These are some of the conclusions of the evaluation report on the cooperation of the European Union (EU) with Angola, published this week, and covering the period between 2008 and 2020, largely coinciding with the presidency of José Eduardo dos Santos, since João Lourenço arrived to power only in September 2017.
The evaluation analyzed the interventions financed under the National Indicative Program (PIN) 2008-2013, with 214 million euros, and the PIN 2014-2020, with 157 million, where non-state actors received an additional 40 million euros, based on a series of interviews with members of parliament, government officials, academics, representatives of the private sector and civil society organisations, international development partners and EU officials in Luanda and Brussels.
The analysis focused on several dimensions, assessing cooperation from the point of view of relevance, efficiency and effectiveness of programs, as well as their impact, sustainability, added value, coherence, complementarity and capacity building and policy dialogue.
"The two NIPs were highly relevant but unrealistic given the scale of EU funding. There was a dispersion around too many objectives and sectors with limited capacities to manage and support such complex programmes. Risk analyzes did not provide realistic options, a since the Government was not truly committed to the stated objectives and reforms", describes the report.
The FRESAN programme, for example, a resilience, food and nutrition security project being implemented in three drought-prone southern provinces of Angola (Huíla, Cunene and Namibe), is seen as "poorly conceived" and "with a reduced involvement of the Government of Angola, which results in a poor performance of the project".
European experts point to significant delays in most projects, particularly at start-up, but also during implementation. "Time efficiency has therefore been generally poor, although for most interventions it has improved towards the end of the period, with the FRESAN project being a clear exception," the report notes.
On the other hand, complex projects, such as the regional projects of the PALOP (Portuguese-speaking African Countries) or those with several components implemented by different partners, had high coordination costs.
The constant rotation of public sector officials was one of the factors that "caused disruptions that led to a reduction in the efficiency of projects, although often only temporarily", the report says.
As for the impact on Angolan institutions, this "varies considerably". There are cases of significant improvements at the level of more technical bodies and some success stories with regard to national policy, especially with regard to children/youth rights and national services (transfer programme).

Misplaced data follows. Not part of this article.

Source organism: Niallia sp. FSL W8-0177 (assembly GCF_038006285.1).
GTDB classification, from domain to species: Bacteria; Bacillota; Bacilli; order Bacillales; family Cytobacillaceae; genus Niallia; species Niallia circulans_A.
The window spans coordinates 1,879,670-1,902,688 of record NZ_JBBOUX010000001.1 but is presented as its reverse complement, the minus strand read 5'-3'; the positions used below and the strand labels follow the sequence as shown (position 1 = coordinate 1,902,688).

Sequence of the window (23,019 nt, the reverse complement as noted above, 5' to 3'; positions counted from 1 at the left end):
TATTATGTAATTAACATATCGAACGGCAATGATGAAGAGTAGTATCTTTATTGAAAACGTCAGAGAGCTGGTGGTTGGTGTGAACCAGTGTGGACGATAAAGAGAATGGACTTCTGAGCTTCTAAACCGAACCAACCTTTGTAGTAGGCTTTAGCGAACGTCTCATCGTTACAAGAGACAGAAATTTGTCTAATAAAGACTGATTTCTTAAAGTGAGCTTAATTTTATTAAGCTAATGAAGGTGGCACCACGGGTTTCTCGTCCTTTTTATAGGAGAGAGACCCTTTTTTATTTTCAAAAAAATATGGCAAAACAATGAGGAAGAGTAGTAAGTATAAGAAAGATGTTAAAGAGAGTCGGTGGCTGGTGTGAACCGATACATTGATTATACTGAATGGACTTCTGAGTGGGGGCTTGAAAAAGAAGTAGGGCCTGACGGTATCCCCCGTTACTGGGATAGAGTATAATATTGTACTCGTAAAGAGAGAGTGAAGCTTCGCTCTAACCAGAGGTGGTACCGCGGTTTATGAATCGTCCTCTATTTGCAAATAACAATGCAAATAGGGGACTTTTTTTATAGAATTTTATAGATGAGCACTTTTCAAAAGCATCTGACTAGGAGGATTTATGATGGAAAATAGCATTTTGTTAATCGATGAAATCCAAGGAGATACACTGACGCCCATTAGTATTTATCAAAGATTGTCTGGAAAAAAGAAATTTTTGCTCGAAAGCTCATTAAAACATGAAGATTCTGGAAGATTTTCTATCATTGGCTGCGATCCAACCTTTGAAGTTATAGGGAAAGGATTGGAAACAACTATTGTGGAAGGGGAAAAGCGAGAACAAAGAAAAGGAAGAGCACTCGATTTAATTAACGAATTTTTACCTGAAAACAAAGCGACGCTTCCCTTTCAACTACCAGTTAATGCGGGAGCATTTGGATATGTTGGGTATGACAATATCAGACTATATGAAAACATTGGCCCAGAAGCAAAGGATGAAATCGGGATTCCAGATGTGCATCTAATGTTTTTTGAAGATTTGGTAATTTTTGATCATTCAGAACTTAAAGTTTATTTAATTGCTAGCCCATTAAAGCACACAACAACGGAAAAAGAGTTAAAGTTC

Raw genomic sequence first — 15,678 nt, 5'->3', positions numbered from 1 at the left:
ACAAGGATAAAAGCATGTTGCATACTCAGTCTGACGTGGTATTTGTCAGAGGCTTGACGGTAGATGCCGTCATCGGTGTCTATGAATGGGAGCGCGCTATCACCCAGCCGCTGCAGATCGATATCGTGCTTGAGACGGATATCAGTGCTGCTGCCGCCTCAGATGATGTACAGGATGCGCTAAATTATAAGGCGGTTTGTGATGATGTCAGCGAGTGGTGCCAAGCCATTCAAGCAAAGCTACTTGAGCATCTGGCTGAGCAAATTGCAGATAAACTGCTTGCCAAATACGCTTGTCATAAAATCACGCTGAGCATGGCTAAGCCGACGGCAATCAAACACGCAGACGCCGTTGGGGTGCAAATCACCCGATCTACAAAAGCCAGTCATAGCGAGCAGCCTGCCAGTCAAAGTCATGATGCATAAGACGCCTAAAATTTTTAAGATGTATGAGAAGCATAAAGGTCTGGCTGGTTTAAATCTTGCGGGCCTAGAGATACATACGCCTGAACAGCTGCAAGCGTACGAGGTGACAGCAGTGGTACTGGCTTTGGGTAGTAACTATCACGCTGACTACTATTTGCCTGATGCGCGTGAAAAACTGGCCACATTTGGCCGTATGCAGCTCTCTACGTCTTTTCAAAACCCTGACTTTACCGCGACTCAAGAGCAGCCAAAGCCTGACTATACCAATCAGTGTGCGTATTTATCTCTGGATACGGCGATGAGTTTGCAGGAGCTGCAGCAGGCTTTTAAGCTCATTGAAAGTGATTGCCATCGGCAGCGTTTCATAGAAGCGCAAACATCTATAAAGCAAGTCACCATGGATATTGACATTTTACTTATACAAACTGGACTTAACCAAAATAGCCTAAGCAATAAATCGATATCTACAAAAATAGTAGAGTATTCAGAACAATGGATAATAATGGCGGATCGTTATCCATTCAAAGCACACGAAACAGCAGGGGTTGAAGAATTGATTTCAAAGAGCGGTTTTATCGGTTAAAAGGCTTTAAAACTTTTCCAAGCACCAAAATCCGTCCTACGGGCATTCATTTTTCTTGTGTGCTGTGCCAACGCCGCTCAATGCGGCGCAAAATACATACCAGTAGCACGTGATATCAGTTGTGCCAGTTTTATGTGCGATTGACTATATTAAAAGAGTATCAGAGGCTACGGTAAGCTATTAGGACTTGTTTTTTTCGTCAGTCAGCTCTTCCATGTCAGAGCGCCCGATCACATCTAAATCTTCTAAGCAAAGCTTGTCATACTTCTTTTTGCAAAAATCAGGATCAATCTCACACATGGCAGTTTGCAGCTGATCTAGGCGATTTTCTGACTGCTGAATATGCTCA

But changes in political leadership "are a problem that significantly affects the ability of public bodies to stay on a long-term development path", says the EU.
During the first ten years, the main limiting factor was the fact that the Government was not very committed to the EU program, having even limited activities that it did not approve of, the document reads.
On the other hand, capacity building "is complicated and adjustments are often necessary, however, project agreements restrict parties to an approach that may turn out not to be the best," the report says, suggesting more flexible approaches.
Training centers are paradigmatic cases. Although they were intended to satisfy important needs, the actual experience has been mixed: one of the centers never opened; a second center was located in a city with difficult access; and the third only recently started working, so there are no results yet.
"It is unfortunate that such a crucial infrastructure for the country's long-term skills development performs so poorly," criticize the evaluators.
The report highlights, however, that the high-level political dialogue, based on the Partnership "Joint Way Forward", "has evolved in terms of scope, depth and regularity with the Lourenço Presidency".
The dialogue has focused on global policy issues and has not yet addressed a number of project-related issues, "but it can provide the basis for broader development cooperation, extending beyond the public sector".
Regarding Angola, the document stresses that the political system is structured to ensure central control, so reforms are "slow and always with a view to maintaining centralized control", while the economic system remains based on the search for "additional profit", "where a political-economic elite and its foreign partners control key areas of the economy and can use state instruments to protect their interests".
However, he reveals optimistic perspectives for the future: "The space for other economic actors has historically been limited, but it is now gaining more openness. This trend is likely to continue with more macroeconomic reforms and with the expected accession of Angola to the Agreement on EU-SADC Economic Partnership" (Southern African Development Community).
As for the Government, it is "very aware and concerned about the serious economic and, therefore, also political challenges facing the country and is therefore open to measures that address them - on condition that these do not significantly challenge central control ", the report says.